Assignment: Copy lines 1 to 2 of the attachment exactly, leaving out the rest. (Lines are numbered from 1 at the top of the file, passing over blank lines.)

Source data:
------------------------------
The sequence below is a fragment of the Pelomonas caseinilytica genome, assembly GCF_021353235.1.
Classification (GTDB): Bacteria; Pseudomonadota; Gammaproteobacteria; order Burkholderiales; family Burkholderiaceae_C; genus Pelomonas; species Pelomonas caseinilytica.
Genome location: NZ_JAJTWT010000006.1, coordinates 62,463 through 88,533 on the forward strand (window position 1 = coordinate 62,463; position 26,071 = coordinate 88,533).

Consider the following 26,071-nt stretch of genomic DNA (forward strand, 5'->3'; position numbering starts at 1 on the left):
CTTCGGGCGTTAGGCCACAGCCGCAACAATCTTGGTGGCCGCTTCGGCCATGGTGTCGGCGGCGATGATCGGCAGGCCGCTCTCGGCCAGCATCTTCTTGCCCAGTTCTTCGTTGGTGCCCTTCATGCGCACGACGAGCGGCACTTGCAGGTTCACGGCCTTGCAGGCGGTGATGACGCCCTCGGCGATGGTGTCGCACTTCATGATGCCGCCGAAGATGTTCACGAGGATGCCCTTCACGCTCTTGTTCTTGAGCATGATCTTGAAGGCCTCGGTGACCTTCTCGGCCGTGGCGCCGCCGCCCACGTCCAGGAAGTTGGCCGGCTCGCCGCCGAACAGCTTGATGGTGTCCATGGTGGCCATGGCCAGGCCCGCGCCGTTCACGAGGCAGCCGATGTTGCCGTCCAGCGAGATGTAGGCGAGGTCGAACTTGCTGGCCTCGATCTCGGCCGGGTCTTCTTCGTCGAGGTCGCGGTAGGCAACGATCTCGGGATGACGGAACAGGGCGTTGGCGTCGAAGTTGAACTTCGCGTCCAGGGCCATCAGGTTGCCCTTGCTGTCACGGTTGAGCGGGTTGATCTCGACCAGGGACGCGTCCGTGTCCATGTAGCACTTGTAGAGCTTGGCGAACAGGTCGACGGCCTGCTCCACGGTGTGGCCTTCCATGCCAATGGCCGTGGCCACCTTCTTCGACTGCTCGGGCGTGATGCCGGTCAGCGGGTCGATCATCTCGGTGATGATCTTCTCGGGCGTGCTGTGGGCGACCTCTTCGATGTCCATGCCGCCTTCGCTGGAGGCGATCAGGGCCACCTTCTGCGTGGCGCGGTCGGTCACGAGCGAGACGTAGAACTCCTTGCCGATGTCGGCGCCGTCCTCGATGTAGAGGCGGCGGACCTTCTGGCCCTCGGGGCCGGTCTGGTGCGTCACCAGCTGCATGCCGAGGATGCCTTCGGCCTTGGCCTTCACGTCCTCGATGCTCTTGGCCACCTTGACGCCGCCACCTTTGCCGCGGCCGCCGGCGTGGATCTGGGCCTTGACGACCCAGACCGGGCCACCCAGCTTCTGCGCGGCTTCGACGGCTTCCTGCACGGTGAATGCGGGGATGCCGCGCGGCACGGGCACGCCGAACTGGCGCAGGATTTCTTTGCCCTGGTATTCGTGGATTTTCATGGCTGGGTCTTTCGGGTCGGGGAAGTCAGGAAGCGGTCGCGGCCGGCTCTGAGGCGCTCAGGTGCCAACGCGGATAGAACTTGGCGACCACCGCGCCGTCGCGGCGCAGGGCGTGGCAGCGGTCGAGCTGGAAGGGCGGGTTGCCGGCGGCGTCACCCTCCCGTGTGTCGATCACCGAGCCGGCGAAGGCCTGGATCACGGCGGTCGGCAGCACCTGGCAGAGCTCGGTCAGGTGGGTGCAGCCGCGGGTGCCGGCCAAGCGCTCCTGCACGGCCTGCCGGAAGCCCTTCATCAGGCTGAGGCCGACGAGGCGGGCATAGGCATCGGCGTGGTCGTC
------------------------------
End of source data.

The sequence below is a fragment of the Pelomonas caseinilytica genome, assembly GCF_021353235.1.
Classification (GTDB): Bacteria; Pseudomonadota; Gammaproteobacteria; order Burkholderiales; family Burkholderiaceae_C; genus Pelomonas; species Pelomonas caseinilytica.